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Case Studies

in the
Operating Rules of the
Church
Goals
• Case studies aid as a review of information from the Orthodox
Leadership Training Program
• Can be used for open discussion to set protocols for a Parish
• Use the case studies as a training tool for your Parish
Leadership Team
What is a case study?
• An open-ended actual story
• No Ending Given
• Brings reality into classroom
• A difficult problem without an obvious solution
• Forces us into a real situation where we have to answer:
“What do we do now?”
How to use a case study
1. Read the entire case study narrative
2. Formulate a clear statement of the problem
3. Identify the issues at stake
4. Clarify facts as well as feelings
5. Consider the case study from different angles
6. Dig around for resources
7. Make some assertions

http://home.snu.edu/~hculbert
Background
All Saints Greek Orthodox Parish is a fictitious church. It is
headed by the equally fictitious Fr. George.

The scenarios presented are in no way reflective of any Parish or
Parish Priest or Parish Members in the Metropolis, but are used
for discussion purposes only.
Case Study:

Who’s Planning the Festival?
The Festival Chairman was
disturbed—disturbed with himself.
The end of the Festival planning
meeting was near. He felt anxious;
he guessed the other members did
too. In the awkward silence, he
wondered what to say.
Before he was assigned Festival Chairman,
All Saints had a history of letting the
Chairman make almost all the decisions for
the Festival including planning and leading.
The Council had generally communicated
the boundaries, but the Chairman had led
the way in everything. The new Festival
Chairman came and encouraged members
of the congregation to help plan and lead in
the Festival.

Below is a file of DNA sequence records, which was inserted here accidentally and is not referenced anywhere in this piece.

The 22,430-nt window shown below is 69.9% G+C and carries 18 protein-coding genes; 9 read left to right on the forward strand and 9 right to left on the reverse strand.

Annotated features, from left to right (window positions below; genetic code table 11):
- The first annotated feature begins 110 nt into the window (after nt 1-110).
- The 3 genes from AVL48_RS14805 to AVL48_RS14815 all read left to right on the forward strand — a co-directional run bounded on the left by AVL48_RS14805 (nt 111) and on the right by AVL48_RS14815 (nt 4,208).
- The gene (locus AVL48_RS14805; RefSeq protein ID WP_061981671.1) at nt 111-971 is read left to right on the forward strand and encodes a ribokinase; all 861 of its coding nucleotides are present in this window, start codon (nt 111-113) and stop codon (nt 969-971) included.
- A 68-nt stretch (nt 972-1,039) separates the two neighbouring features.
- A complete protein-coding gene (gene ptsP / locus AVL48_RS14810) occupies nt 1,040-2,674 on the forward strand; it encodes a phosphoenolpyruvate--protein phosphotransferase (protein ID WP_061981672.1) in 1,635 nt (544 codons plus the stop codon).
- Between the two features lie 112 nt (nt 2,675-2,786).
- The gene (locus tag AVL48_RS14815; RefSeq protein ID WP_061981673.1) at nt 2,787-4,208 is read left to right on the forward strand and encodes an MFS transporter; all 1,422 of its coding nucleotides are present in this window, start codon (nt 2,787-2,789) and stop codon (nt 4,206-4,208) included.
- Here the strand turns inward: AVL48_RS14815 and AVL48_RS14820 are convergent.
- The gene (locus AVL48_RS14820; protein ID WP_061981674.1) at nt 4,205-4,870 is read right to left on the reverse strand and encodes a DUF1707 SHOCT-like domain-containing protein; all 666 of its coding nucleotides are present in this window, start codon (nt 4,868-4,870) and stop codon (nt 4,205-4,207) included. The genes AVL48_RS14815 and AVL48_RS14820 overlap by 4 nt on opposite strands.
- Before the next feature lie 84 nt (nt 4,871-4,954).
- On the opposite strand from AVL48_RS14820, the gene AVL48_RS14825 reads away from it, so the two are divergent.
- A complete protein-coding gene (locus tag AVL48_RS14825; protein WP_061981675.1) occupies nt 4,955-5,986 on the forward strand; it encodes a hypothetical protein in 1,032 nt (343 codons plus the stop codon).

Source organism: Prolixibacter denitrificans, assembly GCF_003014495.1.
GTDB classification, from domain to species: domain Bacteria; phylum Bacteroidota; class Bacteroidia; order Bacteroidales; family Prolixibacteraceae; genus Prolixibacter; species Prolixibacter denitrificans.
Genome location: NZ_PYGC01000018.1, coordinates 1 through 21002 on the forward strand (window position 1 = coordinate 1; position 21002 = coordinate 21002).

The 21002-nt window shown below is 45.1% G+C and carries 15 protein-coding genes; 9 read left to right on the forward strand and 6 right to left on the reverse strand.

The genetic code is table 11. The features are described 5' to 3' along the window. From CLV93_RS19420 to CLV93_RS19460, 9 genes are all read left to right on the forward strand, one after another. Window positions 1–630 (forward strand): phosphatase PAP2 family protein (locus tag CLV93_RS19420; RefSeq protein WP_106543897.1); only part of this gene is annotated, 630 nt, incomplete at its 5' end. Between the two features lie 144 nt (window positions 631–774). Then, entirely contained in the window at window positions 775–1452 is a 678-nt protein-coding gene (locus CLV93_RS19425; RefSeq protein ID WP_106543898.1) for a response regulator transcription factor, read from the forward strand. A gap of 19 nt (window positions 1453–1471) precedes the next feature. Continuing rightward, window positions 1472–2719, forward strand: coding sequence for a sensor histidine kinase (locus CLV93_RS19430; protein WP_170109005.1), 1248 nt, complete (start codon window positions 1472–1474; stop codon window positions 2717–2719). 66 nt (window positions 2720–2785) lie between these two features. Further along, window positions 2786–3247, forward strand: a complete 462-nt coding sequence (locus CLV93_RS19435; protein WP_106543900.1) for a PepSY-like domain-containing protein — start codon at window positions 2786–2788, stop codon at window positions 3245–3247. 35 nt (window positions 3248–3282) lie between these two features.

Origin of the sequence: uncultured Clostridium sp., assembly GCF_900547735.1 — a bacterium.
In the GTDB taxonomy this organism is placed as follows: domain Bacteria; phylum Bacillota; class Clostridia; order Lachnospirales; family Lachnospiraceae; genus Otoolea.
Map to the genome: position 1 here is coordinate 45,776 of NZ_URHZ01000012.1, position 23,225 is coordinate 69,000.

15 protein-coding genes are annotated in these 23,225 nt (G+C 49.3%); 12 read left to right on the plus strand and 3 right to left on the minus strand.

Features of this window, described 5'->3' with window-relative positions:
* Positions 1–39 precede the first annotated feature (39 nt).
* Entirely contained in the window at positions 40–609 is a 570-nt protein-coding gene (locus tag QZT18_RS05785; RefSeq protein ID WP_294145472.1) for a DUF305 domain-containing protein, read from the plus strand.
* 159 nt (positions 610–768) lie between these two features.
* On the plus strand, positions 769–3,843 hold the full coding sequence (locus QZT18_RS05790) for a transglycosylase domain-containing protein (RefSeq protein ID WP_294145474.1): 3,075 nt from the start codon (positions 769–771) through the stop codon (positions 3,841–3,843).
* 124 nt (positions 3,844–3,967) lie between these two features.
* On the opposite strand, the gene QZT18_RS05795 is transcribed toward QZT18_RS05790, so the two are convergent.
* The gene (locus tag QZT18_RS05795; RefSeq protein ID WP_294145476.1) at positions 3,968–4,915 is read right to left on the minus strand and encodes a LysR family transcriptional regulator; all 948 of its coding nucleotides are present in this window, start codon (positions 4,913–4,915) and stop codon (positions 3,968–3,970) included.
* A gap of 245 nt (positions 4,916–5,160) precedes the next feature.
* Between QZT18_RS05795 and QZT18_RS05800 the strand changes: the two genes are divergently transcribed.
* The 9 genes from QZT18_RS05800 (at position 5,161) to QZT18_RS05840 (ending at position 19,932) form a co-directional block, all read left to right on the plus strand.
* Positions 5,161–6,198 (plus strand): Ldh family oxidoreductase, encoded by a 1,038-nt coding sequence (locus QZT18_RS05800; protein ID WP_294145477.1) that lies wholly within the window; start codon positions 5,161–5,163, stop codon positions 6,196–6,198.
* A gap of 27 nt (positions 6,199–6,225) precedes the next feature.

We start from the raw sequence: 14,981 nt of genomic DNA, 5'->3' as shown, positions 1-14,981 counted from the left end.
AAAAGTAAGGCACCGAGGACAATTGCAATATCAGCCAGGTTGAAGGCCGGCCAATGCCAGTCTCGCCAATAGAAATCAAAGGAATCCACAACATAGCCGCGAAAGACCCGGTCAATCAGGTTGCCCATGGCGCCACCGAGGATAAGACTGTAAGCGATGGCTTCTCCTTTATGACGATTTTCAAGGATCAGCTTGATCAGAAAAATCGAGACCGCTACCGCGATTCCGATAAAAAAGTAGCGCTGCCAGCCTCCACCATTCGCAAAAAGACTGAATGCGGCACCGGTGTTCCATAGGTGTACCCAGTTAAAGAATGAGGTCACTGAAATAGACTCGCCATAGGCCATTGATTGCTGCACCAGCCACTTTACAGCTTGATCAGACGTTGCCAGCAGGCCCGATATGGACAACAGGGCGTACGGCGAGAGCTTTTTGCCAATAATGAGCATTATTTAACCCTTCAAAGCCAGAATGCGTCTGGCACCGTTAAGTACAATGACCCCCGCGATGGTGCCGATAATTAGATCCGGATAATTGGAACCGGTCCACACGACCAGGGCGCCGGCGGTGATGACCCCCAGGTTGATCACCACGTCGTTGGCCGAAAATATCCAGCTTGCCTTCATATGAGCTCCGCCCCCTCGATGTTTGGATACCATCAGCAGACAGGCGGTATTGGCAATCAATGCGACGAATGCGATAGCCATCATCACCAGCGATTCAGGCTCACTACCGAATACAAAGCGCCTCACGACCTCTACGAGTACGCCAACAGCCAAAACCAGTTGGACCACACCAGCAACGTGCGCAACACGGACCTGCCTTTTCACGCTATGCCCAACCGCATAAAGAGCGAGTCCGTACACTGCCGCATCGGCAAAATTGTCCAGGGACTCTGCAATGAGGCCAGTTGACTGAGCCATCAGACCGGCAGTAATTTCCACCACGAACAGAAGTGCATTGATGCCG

He asked a dozen people to join him, some from
the council and some not. He created a “Festival
Committee” and held regular meetings to tell
them his plans for the menu and to ask them their
ideas for staging dance performances, overall
setup and parking. Slowly the committee began
offering ideas.
In the third session for planning, the group was getting a
bit creative. They planned to add carnival rides as a new
attraction and income stream. They also decided to
rearrange the Festival layout to accommodate the rides.
The Chairman now encouraged them: “This is good work.
You are the owners of this plan.” But he could see frowns
on some faces. One older member was plainly anxious:
“I’m not quite sure about our roles here. Do we make the
final decisions or do you?” Another member added,
“Some of us feel we don’t have the experience to make
these kinds of decisions.”
Before the Chairman could answer, one member
suggested a more familiar layout with one or two rides from
what was previously suggested. The whole group
brightened to the idea and wanted the change. The
Festival Chairman felt anxious, like something was slipping
away, but nodded agreement. Was it loss of control that
bothered him? Hadn’t he said he wanted them to
participate? Should he confess his anxiety? Who did have
the final say, anyway? Was it the Chairman or the
committee? One thing he knew—silence wasn’t the
answer.
Case Study 1 Discussion Questions
• Why do you suppose the committee felt uneasy? What view of
leadership did they have?
• What was behind the Festival Chairman’s anxiety? What view
of leadership does he seem to have?
• If you were the Chairman in this situation, what would you say
to the committee? What steps could be taken to resolve the
situation?